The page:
If you are a current employee deciding whether or not to file a lawsuit against your current or former employer, it’s important to consult with an employment law attorney to determine whether or not the treatment you are being subjected to is unfair or unlawful.  

However, there is a common mistake that employees make before filing a lawsuit that can diminish or even ruin the value of their claims. The biggest mistake a  current employee can make is quitting your job.  We can’t count the number of times someone called our law firm, described a workplace situation that violated a federal or state employment law, but then told us they quit their job or turned in their two-week notice. As far as we’re concerned, this is often the “kiss of death” for an otherwise valid discrimination or retaliation employment law claim.

It goes without saying, if your current job affects your physical or mental health to the point where you can’t perform your responsibilities, your health outweighs the job or lawsuit, and quitting is the correct decision. However, if you quit because of illegal mistreatment, and you could have afforded to stay, your employer wins on every level.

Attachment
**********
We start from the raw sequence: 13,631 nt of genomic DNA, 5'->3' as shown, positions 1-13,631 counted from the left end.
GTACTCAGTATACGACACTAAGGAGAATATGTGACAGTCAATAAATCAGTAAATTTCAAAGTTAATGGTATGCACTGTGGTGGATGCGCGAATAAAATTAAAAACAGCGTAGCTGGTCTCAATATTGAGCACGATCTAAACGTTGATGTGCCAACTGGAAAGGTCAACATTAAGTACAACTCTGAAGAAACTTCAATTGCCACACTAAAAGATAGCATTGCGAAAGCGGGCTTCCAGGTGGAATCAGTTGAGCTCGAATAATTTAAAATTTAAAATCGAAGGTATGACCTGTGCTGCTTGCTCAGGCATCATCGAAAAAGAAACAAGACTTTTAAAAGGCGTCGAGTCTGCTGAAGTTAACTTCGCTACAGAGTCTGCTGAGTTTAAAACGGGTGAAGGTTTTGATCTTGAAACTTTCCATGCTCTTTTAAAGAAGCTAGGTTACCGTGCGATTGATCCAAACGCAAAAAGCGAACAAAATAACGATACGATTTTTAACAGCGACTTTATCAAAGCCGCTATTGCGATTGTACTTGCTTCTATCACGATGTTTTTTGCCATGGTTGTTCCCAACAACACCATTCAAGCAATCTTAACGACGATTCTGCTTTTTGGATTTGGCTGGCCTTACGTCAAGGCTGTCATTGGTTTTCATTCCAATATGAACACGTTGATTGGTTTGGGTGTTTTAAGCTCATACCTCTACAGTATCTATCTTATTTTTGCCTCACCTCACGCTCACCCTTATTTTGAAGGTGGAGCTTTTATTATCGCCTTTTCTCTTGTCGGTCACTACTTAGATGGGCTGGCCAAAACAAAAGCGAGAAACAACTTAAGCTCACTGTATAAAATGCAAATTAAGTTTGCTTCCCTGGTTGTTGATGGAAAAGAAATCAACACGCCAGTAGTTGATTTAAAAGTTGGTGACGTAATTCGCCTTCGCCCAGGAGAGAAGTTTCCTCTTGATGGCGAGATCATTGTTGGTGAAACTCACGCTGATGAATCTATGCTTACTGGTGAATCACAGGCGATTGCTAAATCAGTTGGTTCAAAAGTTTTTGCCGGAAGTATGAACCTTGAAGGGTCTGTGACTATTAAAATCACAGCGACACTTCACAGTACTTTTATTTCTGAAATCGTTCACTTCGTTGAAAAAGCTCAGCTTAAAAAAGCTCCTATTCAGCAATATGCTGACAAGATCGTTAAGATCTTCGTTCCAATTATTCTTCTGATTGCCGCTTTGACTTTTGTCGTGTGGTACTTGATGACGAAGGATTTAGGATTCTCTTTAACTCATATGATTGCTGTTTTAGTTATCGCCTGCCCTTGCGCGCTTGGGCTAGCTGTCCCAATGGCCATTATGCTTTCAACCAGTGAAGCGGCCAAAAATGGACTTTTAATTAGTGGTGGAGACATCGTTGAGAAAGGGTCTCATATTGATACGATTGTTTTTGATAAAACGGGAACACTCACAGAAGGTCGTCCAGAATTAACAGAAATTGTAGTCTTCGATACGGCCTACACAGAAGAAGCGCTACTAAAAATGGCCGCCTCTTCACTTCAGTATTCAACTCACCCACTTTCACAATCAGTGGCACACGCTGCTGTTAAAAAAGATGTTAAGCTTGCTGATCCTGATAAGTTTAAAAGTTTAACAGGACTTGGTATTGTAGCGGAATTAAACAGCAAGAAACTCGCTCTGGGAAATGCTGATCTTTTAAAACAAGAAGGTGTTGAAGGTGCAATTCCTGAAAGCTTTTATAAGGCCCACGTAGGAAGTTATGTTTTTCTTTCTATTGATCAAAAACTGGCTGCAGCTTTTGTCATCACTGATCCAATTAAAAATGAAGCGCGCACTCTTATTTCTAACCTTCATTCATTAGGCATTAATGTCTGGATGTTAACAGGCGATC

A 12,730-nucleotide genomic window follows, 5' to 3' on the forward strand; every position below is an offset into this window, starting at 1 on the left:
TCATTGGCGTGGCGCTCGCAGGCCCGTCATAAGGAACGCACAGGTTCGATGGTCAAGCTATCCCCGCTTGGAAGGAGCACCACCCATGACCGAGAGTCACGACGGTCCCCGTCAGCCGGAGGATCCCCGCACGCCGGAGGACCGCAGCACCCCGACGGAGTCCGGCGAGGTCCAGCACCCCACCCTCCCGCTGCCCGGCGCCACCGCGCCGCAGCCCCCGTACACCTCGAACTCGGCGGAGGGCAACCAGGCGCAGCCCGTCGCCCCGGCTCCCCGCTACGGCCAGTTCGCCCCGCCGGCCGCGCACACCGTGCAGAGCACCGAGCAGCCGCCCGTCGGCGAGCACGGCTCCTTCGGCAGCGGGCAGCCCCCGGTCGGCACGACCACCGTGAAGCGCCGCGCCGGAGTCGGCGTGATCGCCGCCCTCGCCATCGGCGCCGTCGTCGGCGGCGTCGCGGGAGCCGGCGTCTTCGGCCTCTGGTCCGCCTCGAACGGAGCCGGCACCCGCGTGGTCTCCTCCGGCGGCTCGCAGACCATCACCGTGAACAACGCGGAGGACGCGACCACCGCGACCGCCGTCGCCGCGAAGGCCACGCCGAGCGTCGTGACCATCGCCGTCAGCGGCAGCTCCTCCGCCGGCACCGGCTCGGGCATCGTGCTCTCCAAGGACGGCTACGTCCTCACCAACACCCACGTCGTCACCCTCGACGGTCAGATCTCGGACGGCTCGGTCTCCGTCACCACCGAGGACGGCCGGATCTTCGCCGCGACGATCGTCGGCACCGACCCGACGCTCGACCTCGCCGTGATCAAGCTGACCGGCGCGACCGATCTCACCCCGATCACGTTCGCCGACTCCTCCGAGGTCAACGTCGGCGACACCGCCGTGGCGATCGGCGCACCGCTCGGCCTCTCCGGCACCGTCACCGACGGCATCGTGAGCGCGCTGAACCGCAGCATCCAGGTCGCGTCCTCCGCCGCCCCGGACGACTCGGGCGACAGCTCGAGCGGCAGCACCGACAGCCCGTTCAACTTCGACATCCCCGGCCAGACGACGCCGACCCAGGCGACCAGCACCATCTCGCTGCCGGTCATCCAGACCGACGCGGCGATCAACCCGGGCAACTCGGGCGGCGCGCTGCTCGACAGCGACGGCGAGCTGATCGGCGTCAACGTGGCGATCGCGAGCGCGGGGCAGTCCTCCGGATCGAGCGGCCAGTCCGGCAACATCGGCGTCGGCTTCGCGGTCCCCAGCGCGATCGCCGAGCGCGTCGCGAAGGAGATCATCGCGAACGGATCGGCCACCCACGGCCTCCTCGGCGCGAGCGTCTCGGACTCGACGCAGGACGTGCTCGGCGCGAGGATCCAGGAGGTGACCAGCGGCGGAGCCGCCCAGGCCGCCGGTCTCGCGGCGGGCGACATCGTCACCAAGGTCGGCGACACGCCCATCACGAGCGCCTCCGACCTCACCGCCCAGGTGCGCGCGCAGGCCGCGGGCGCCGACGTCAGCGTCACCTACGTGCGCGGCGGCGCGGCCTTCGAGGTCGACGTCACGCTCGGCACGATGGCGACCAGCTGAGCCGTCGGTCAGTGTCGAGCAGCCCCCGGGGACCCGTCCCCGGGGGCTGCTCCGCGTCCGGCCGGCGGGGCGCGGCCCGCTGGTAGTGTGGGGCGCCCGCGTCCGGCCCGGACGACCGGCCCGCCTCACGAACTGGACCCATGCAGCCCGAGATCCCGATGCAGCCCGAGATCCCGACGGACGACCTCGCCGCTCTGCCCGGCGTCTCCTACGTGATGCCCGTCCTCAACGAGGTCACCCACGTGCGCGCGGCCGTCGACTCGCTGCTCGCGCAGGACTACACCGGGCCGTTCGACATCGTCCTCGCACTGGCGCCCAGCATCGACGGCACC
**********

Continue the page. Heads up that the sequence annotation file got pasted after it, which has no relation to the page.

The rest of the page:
When you file a claim against your employer for unlawful workplace conduct, one of your employer’s biggest frustrations is seeing you show up to work every day.  When you quit your job, you have solved your employer’s problem.  You may also have lost much of your leverage.  As long as you remain employed, often to the annoyance of your employer, you serve as a constant reminder to management and your co-workers that employees have rights and that you are willing to fight for yours. You are also privy to what is occurring in the workplace, and you still have access to your email and other forms of evidence. Plus, in the context of a lawsuit settlement, you can often negotiate your resignation for a more lucrative recovery.   

If your employer is subjecting you to unlawful conduct and you’re contemplating taking legal action, chances are that you think about quitting on a daily basis. If possible, do not quit! Instead, contact our experienced North Carolina employment law team at 704-612-0038 to discuss your legal rights.

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